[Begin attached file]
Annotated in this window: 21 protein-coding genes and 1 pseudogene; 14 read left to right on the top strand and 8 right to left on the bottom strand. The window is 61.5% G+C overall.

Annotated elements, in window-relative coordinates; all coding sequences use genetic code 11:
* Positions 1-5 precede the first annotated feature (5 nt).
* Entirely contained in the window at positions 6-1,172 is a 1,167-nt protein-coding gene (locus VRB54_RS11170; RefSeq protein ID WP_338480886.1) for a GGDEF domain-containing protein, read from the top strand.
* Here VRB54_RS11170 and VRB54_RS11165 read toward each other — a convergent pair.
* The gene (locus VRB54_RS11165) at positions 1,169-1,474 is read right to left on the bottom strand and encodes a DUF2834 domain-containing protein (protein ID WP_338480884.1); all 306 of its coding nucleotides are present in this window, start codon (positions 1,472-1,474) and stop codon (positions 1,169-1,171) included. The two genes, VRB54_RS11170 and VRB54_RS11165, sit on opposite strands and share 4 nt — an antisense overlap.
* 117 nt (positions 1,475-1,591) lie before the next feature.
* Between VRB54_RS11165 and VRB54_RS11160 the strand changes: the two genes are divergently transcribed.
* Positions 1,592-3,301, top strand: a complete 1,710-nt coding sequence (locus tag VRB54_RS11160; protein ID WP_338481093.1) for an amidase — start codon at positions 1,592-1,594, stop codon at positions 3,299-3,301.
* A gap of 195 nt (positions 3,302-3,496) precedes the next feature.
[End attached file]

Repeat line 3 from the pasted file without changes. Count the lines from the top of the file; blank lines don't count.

* Positions 1-5 precede the first annotated feature (5 nt).